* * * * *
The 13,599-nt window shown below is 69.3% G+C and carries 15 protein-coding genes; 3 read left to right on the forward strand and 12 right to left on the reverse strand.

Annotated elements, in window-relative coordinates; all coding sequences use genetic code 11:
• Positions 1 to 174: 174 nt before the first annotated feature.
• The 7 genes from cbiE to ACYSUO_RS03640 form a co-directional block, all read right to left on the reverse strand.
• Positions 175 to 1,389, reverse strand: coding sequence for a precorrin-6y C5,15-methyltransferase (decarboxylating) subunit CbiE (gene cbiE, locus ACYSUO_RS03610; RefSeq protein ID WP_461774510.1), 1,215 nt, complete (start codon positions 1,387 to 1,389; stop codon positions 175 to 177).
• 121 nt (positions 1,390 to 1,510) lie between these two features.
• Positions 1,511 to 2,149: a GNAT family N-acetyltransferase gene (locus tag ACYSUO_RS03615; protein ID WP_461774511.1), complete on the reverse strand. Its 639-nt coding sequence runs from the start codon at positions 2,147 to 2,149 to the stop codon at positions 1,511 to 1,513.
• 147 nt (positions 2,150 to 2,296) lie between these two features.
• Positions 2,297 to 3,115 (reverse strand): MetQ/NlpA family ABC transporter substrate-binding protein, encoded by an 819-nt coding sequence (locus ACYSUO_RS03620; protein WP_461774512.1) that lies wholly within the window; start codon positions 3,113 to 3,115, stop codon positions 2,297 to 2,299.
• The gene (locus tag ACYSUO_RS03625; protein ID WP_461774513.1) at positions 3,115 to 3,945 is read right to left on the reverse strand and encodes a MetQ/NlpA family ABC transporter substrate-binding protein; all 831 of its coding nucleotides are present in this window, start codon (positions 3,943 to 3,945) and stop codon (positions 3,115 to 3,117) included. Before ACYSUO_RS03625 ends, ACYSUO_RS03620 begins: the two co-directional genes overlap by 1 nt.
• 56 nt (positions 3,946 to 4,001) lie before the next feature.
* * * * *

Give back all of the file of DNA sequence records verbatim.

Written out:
The 13,599-nt window shown below is 69.3% G+C and carries 15 protein-coding genes; 3 read left to right on the forward strand and 12 right to left on the reverse strand.

Annotated elements, in window-relative coordinates; all coding sequences use genetic code 11:
• Positions 1 to 174: 174 nt before the first annotated feature.
• The 7 genes from cbiE to ACYSUO_RS03640 form a co-directional block, all read right to left on the reverse strand.
• Positions 175 to 1,389, reverse strand: coding sequence for a precorrin-6y C5,15-methyltransferase (decarboxylating) subunit CbiE (gene cbiE, locus ACYSUO_RS03610; RefSeq protein ID WP_461774510.1), 1,215 nt, complete (start codon positions 1,387 to 1,389; stop codon positions 175 to 177).
• 121 nt (positions 1,390 to 1,510) lie between these two features.
• Positions 1,511 to 2,149: a GNAT family N-acetyltransferase gene (locus tag ACYSUO_RS03615; protein ID WP_461774511.1), complete on the reverse strand. Its 639-nt coding sequence runs from the start codon at positions 2,147 to 2,149 to the stop codon at positions 1,511 to 1,513.
• 147 nt (positions 2,150 to 2,296) lie between these two features.
• Positions 2,297 to 3,115 (reverse strand): MetQ/NlpA family ABC transporter substrate-binding protein, encoded by an 819-nt coding sequence (locus ACYSUO_RS03620; protein WP_461774512.1) that lies wholly within the window; start codon positions 3,113 to 3,115, stop codon positions 2,297 to 2,299.
• The gene (locus tag ACYSUO_RS03625; protein ID WP_461774513.1) at positions 3,115 to 3,945 is read right to left on the reverse strand and encodes a MetQ/NlpA family ABC transporter substrate-binding protein; all 831 of its coding nucleotides are present in this window, start codon (positions 3,943 to 3,945) and stop codon (positions 3,115 to 3,117) included. Before ACYSUO_RS03625 ends, ACYSUO_RS03620 begins: the two co-directional genes overlap by 1 nt.
• 56 nt (positions 3,946 to 4,001) lie before the next feature.